5 Things I Learned at New Order's Los Angeles Concert
Back in the Dark Ages there was a radio station in Chicago called WBMX, and on weekend evenings it featured the Hot Mix 5, the absolute best house music DJs on the planet. Every once in awhile on their "Saturday Night Live Ain't No Jive Dance Party" they'd pull some techno, Italian disco, alternative, or new wave music into a set. And that is how I first heard tracks by an atmospheric band from Manchester, England: New Order.
I never saw them live until Saturday night at the Shrine Auditorium in Los Angeles. I went with my two sons—ages 15 and 12. They've grown up laughing with me over the sound of croaking frogs in the song "The Perfect Kiss" and heard me sing the chilling lyrics of "Round and Round": I don't care about what you do, cos if you mess with me, I'll get rid of you.
We ran into some rather rude people while waiting for the elevator in the parking garage. They were all, "Omigawd, you poor kids! Your mom made you come to this?" They didn't believe my boys when they said they were excited to see the show. It was bizarre. In any case, here's what I learned during the concert.
1) New Order is really a band of vampires: The stage was frequently dark or shadowed—no spotlights on the group—while the space above it was lit up by brilliantly colored lights that moved in time with the beat, seemingly urging us to dance alongside. No projections of the band members on screens either, which, upon reflection, is a sharp contrast to our modern selfie culture. I wondered for a few hours after the show if they were trying to hide the fact that they're Baby Boomers. But it only takes Siri a few seconds to reveal the band members' ages. Therefore, I've decided that the only conclusion can be that they're vampires and were trying to hide that fact from the audience. (I kid, I kid!)
2) Brandon Sumners sounds pretty amazing live: It's tempting to wonder if if he's lip synching or if he has a backing track, yet Sumners had that undefinable "I'm singing live and just sound this good" quality to his voice that truly great performers have. In our world of autotune, it's something that seems increasingly rare.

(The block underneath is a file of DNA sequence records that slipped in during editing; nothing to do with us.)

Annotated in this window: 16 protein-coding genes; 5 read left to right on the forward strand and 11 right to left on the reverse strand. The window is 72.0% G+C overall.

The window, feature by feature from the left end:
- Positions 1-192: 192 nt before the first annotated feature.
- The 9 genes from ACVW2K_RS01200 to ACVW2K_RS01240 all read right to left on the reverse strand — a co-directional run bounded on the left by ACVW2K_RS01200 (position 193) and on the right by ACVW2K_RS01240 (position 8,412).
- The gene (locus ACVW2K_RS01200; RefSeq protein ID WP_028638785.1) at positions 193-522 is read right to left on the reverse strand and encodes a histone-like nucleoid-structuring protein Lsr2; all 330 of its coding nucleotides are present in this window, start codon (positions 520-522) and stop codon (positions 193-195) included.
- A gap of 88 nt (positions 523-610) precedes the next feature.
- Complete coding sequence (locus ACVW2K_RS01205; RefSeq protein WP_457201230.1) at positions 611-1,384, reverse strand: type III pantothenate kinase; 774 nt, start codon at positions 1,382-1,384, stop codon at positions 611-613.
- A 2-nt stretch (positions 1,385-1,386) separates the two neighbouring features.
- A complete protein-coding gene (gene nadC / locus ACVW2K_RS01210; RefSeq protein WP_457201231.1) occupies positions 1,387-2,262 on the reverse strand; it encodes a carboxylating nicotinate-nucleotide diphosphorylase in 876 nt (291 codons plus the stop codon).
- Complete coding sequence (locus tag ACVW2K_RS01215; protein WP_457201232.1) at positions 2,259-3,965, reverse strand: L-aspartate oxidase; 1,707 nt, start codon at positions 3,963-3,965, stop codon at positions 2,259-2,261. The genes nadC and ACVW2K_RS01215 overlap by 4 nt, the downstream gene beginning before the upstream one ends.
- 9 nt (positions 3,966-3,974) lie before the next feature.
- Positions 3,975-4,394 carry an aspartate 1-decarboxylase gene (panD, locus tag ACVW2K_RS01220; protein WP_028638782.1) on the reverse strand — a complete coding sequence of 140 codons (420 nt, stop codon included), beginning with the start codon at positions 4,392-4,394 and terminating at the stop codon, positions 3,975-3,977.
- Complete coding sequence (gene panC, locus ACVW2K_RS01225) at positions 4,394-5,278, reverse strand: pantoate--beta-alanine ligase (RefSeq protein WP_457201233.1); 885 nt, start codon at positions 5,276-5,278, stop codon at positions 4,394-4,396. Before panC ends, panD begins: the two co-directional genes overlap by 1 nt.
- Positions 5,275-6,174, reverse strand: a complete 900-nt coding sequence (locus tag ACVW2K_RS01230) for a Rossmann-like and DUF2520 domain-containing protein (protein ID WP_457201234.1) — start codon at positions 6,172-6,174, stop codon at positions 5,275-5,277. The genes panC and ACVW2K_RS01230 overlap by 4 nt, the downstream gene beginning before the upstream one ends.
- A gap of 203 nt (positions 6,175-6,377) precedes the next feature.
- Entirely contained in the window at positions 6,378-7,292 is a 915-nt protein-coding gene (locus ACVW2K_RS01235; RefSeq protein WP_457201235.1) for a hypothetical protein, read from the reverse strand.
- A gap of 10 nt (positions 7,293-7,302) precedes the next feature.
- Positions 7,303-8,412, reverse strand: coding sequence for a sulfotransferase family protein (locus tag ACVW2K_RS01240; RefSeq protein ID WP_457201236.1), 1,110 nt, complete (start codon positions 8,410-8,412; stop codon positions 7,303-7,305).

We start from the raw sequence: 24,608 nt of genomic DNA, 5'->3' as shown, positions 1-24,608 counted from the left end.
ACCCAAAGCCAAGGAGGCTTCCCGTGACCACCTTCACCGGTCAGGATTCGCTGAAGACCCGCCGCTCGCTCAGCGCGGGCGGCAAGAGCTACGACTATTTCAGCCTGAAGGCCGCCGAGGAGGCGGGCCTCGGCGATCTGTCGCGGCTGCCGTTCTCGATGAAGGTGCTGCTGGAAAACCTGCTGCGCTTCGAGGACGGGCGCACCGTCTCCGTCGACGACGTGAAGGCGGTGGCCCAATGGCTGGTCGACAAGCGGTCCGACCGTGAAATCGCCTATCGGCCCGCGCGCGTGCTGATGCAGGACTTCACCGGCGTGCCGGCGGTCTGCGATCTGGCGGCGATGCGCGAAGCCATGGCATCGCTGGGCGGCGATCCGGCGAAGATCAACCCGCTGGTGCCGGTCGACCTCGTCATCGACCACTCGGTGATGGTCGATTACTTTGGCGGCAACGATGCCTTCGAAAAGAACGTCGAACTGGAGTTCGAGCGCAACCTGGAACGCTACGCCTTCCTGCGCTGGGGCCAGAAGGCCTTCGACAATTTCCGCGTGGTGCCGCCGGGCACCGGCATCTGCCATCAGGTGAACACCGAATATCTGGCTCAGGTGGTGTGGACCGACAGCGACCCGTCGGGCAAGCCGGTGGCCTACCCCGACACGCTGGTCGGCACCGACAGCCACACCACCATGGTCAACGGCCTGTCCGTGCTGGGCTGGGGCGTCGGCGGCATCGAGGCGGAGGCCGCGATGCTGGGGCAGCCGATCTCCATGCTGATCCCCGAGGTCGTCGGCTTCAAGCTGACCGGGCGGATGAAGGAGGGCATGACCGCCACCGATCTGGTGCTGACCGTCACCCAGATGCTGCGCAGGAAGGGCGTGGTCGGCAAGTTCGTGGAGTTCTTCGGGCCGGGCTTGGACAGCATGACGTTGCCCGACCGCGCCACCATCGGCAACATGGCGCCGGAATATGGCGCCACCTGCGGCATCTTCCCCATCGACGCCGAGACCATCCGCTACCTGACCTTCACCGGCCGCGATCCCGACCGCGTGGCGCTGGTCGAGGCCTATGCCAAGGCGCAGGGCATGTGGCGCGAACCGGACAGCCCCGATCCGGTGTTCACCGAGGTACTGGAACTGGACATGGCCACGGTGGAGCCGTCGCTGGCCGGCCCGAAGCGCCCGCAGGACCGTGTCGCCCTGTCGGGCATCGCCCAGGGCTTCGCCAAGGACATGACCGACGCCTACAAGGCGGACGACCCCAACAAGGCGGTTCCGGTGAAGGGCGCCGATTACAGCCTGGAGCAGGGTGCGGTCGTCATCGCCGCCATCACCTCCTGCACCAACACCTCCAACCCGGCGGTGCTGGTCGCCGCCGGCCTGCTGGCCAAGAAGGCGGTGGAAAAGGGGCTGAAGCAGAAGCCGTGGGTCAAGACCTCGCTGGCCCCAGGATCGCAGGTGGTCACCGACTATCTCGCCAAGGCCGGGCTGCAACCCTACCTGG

3) Some people will watch a WHOLE New Order show through their smartphone screen: I am not averse to snapping a few pictures, or filming a few snippets of a concert. But filming an entire 18-song set? That's what the woman next to me did. And the guy she was with? He filmed the whole thing, too. I hope they weren't on a date because if they were, WORST date ever.
Here's a tip: If you want to watch thru a screen, save your money and wait for a concert DVD to come out.
4) Angelenos are still too cool for school: Who comes to a New Order concert and sits the entire time? And who gets mad because I'm out of my seat dancing? That said, most folks warmed up by the last three songs of the main set ("The Perfect Kiss," True Faith," and "Temptation"). The venue went pretty crazy during the encore of two Joy Division songs, ("Atmosphere," "Love Will Tear Us Apart") and the stomping bass of "Blue Monday" as a finale.
5) "True Faith" is still my favorite New Order song: My love for Depeche Mode knows no equal, but I as a teenager I listened to New Order much more because my mom wasn't letting any Depeche Mode records into the house. Blame Martin Gore's penchant for leather. Or the "that music is depressing" factor. However I somehow acquired a friend's cassette tape of Substance, New Order's "best of" album which was released in 1987. And that's when I fell in love with "True Faith."
I listened to it nonstop. I rewrote the lyrics in notebooks, and reimagined it into bad poetry. Over the years since I've worked my way through the band's entire discography, all the way from their inception as Joy Division in the late 1970s, to their transition into New Order, to band members' side projects such as Electronic, and their latest album released last fall. That's a lot of music, but "True Faith" is still the essential New Order song for me.
Check out the performance, courtesy of one of those folks who filmed at the show. The lights in this performance are spectacular. At the show during the chorus at about the 2:13 mark I had tears rolling down my cheeks. Anyone else who had a childhood lost replaced by fear will understand.